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Reflections of history on the Suez Canal - Daily News Egypt

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Reflections of history on the Suez Canal

"The tour boat passes a mosaic depicting the glorious triumph of the Egyptian people in re-capturing Sinai... The soldiers look upwards and onwards, towards progress and towards the future"

Standing at the dock of Ismailia’s Beach Club, from where the world’s politicians, businessmen, and journalists depart for tours of the new Suez Canal – a large sign reads: “WELCOME TO SAFE EGYPT AND ITS SECURE CANAL”.

There’s an expression people say in England, lifted from Shakespeare’s Hamlet, that goes: “The lady doth protest too much”. It defines, for example, those moments when a market trader tells you one too many times that his product is of the finest quality and will not break.

Indeed, after ‘State of Sinai’, the Sinai Peninsula’s IS-affiliated militants, struck an Egyptian navy ship with a rocket last month – the beach club sign’s assurances perhaps do not have the intended effect.

It is a few days before the grand opening of the new canal, and local and international media are being given an early cruise. For the big day, invites have been sent to the leaders of the world’s leading countries, we are told. Many have confirmed their attendance.

According to Vice Admiral Mohab Mamish, Suez Canal Authority (SCA) Chairman and former head of the Navy, the completion of the project is a “miracle” and a result of working “day and night” to make the project a success.

“Now, as we feel proud of our achievements, we give it as a present to the world,” he says.

I am told by an American reporter that it is true; the workers and companies involved have toiled 24 hours a day to meet the 365 day deadline decreed by President Abdel Fattah Al-Sisi during last year’s summer of power shortages and spluttering dysfunction. However, the reporter adds that working around the clock is normal practice in this kind of industry.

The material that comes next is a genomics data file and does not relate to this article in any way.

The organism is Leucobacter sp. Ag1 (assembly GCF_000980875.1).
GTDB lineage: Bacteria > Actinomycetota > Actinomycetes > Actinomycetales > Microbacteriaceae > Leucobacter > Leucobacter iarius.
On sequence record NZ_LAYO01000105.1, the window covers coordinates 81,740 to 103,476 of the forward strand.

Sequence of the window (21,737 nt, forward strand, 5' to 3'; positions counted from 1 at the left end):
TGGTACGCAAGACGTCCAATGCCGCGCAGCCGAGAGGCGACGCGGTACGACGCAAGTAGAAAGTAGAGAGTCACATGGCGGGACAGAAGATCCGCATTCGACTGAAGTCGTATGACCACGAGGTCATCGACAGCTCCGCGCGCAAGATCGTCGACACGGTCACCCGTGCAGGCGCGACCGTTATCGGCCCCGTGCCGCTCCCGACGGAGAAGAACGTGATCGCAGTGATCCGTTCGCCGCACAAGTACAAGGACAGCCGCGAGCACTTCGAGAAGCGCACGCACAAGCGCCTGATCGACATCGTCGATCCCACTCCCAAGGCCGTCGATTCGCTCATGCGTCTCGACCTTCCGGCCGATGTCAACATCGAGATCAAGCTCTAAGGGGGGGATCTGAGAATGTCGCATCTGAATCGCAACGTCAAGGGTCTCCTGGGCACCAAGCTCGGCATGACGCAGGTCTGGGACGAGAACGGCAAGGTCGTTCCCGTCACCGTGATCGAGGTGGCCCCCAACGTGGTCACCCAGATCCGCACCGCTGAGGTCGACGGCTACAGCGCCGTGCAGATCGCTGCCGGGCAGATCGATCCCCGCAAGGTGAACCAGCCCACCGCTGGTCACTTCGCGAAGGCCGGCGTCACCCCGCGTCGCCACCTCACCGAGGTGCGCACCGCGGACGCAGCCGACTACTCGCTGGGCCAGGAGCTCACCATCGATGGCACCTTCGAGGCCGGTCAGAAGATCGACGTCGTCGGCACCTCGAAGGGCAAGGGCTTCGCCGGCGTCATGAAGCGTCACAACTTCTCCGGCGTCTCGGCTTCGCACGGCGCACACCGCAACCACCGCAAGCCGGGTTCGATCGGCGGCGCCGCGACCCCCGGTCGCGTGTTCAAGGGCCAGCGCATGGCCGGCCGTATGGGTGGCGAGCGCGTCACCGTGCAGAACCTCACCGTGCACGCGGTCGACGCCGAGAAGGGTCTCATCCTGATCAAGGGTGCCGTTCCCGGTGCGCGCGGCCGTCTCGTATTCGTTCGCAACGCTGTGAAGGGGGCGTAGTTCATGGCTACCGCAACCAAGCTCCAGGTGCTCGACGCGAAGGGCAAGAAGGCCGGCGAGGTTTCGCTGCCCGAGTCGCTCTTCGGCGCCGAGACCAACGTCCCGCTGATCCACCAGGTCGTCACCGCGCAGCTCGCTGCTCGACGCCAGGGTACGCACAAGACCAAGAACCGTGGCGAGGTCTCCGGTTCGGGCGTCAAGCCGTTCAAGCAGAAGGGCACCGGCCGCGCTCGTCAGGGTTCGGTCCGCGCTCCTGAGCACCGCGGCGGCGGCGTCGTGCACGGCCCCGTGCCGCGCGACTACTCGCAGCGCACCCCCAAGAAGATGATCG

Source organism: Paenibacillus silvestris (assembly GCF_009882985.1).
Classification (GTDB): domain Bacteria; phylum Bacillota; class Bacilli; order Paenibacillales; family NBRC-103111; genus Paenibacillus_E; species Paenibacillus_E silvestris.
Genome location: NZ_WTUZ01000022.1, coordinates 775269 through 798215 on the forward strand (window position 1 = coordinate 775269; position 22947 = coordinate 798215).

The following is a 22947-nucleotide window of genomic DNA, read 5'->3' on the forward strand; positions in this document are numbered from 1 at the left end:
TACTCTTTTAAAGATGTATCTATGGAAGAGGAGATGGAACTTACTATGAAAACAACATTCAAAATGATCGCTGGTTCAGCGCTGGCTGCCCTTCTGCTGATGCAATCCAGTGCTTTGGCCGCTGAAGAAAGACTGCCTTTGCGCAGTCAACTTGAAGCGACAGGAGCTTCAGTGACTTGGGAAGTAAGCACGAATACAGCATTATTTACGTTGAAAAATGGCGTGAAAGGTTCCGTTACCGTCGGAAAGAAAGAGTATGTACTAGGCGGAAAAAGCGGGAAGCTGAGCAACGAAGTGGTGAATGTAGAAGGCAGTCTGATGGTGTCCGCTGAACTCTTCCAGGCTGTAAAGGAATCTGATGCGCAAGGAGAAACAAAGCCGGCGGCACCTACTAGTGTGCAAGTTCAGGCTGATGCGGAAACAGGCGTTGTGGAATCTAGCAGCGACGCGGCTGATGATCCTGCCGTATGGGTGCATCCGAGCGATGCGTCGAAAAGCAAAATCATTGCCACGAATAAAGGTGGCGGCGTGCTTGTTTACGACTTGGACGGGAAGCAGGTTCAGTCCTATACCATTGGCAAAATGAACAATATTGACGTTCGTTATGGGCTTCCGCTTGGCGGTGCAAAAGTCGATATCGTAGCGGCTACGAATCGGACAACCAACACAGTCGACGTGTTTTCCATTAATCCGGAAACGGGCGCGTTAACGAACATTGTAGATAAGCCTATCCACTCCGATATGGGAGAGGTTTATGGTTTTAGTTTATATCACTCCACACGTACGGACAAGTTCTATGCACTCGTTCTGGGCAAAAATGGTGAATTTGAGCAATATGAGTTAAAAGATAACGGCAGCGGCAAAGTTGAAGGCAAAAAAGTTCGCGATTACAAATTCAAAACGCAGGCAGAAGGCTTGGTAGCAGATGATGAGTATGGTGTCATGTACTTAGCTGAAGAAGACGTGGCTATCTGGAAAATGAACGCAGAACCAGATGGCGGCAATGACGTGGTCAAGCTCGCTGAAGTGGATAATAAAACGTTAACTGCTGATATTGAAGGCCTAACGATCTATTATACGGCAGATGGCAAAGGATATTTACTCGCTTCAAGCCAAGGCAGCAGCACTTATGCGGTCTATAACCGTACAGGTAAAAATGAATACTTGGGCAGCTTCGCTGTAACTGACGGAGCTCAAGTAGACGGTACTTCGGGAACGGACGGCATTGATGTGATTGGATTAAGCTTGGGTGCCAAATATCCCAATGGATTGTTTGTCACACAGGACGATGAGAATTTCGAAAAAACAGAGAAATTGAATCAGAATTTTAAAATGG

But, as you approach the new channel, not even the most cynical could be unmoved by the scale of the project. It is magnificent and monumental.

Yes, it is not a whole new canal as we initially thought – it is a deepening of the 145-year-old canal and a new 35km channel added alongside. The numbers are eye-watering too: talking costs and projections, billions of dollars were thrown around on the assumption that the future will either vindicate or forget.

According to the government, the development of the surrounding area as part of the ‘Suez Canal Corridor Development Project’ will provide 1m jobs over the next 15 years, a figure that also strikes as very optimistic rounding-up.

And yet, as we sail not far from where God parted the seas for Moses to lead his people out of Egypt, it is easy to see why so many pharaonise Al-Sisi for parting the desert to bring waves of dollars back.

Navigating the canal, the tour boat passes a huge mosaic depicting the glorious triumph of the Egyptian people in re-capturing Sinai from the Israelis in 1973’s 6th of October war. The soldiers look upwards and onwards, towards progress and towards the future.

The mosaic is designed in the Socialist-realism style of art, so beloved by 20th century movements across the world that dethroned kings and colonial powers, a branding they held on to long after they cut off their revolutionary ideologies.

The boat nears three grand marquees erected for the opening celebrations, and beside them Egypt’s other great philosophies stand sentry: a mosque and a mock-Pharaonic statue are being unpacked. So completes the holy trinity of Egypt’s guardian angels: religion, history, and military triumph.

Along the banks of the canal near to the marquees, rest ships bearing the foreign names of the foreign companies who will take home a portion of the $8bn cost. The majority of the money raised to finance the ‘miraculous’ project was provided by ordinary Egyptians who obligingly raided their savings to buy bonds, cashing in EGP 62bn in just a few days, EGP 2bn more than was called for.

Five foreign companies were enlisted to excavate the new channel, partly because Egypt did not have enough industrial equipment to dig out the 258m cubic metres of earth in one year, as demanded by the President. Originally planned to take three years, the project’s costs more than doubled because of Al-Sisi’s deadline, Wael Kaddour, a former member of the SCA, told Al-Monitor recently.